On this occasion of my son’s (or sun’s – either works) second birthday, I wish to put to paper what I hope he learns from this upcoming adventure. I know that he won’t remember much of our adventures, but I hope it provides a strong foundation for his adventures to follow.
Van, I hope you learn that any place you lay your head with love around you can be called a home, mattresses and indoor plumbing are great – but not required, there are few smells better than burning wood in a campfire, convenience is the enemy of freedom, you don’t melt in the rain, trees are meant for climbing and puddles are meant for stomping, following your gut will rarely fail you, vitamin D is best gained from the sun, and, most of all, you can always reach up and grab our fingers – we’ll always be there when you need a hand or a shoulder or a hug or an ear.
Ready to go exploring
As our weeks in the DC area are winding down, we spent a fantastic weekend continuing our travel preparations and spending time with friends. Due to the incredible generosity of friends we will miss greatly, Alan and I were able to enjoy a date, sans little boy. This is a rare occurrence and was greatly appreciated. We decided to spend the afternoon at the National Gallery to see Michelangelo’s David-Apollo and the Pre-Raphaelite exhibition. We were both underwhelmed by the former, but the latter made up for any disappointment we had that this was how we decided to spend our valuable date time. Conjuring up my years of art history training (one “official” year and seventeen years of living with my father, each of which was seventeen times more enlightening than a course or a book) and viewing this artwork in context of the art being created elsewhere during this time period made me realize just how “out there” this artwork was for the time. What an eclectic and gorgeous collection of paintings! I’ve posted a photo of one of my favorites from the exhibition, below. This was perhaps one of the more traditional paintings, but I found the artist’s take on young Jesus juxtaposed with the rabbis to be quite extraordinary.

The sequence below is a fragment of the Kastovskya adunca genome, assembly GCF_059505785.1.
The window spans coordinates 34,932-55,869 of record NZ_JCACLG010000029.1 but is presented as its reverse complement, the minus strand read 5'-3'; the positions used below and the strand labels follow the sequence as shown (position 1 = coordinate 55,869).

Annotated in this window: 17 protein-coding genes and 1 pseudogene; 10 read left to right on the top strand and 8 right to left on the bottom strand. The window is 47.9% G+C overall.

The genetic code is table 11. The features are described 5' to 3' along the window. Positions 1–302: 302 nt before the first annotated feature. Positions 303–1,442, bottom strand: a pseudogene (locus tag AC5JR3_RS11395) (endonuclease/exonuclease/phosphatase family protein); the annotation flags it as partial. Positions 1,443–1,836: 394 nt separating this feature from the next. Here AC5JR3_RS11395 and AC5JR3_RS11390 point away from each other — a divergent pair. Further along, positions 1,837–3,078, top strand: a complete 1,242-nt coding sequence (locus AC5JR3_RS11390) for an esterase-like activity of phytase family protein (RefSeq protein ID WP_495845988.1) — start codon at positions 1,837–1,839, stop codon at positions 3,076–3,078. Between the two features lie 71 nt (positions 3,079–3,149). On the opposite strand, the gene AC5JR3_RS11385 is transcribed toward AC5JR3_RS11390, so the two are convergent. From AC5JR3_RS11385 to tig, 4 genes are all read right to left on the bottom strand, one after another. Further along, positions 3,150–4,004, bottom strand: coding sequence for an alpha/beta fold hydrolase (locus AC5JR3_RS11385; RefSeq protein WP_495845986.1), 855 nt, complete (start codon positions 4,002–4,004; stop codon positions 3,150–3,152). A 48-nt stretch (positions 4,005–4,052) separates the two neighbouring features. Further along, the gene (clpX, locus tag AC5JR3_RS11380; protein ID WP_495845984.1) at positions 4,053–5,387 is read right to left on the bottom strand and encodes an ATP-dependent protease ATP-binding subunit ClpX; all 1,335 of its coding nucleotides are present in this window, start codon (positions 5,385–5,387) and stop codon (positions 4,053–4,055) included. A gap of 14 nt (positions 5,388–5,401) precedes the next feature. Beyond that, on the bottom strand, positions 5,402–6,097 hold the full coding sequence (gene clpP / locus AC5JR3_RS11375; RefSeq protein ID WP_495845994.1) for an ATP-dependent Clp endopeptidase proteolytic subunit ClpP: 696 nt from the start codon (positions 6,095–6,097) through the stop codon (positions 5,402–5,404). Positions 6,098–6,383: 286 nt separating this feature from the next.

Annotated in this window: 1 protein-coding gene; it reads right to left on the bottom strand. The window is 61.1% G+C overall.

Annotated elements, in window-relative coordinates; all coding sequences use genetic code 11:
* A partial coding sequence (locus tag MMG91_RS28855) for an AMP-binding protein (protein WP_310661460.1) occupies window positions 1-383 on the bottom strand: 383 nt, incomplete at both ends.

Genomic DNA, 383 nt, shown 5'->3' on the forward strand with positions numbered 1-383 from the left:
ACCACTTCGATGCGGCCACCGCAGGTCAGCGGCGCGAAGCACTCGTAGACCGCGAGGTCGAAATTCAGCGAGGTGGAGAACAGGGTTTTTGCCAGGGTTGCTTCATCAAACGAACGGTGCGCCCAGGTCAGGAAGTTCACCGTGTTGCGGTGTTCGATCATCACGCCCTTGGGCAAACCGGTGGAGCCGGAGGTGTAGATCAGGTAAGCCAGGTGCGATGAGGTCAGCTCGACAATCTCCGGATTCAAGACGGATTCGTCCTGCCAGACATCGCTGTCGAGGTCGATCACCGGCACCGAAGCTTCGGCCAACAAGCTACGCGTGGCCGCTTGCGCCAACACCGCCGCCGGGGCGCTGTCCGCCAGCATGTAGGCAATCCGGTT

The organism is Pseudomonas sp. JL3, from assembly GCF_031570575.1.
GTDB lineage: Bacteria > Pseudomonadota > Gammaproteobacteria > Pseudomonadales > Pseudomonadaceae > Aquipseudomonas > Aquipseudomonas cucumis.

The Finding of the Savior in the Temple by William Hunt
After we finished a leisurely tour of the exhibition without needing to duck out to quiet a boisterous toddler (thank you again, Lauryn and Brendan), I convinced Alan to eat an early dinner with me at the National Museum of the American Indian. On my list of things to do before we leave DC was eat one of their Indian Tacos. We had a great dinner – and mental notes were made so that we can compare our meal to Indian tacos on our trip. Of course, nothing will ever compare to the Indian Taco I had with my family at the Tuba City Truck Stop Café – one of the best meals of my life – but alas, that meal cannot be replicated as I understand that the truck stop café is now closed.
After fun with friends on Friday and Saturday, we spent all of Sunday buckling down to get things ready for our impending departure. This included learning how to replace screens in seven (yes seven) windows that our lovely cat Hickory intentionally destroyed after plotting with her bird friends to ‘distract’ her and make it look like it was all an accident. It was surprisingly easy after we got the supplies, and in no time we stripped out the old screens and replaced it with fresh screens, all while Hickory paced around us menacingly. I don’t care how hot it gets before we leave Maryland, we are not opening a single window for the rest of the time that we are here! Next order of business is making screens for our van, but that will wait until another day.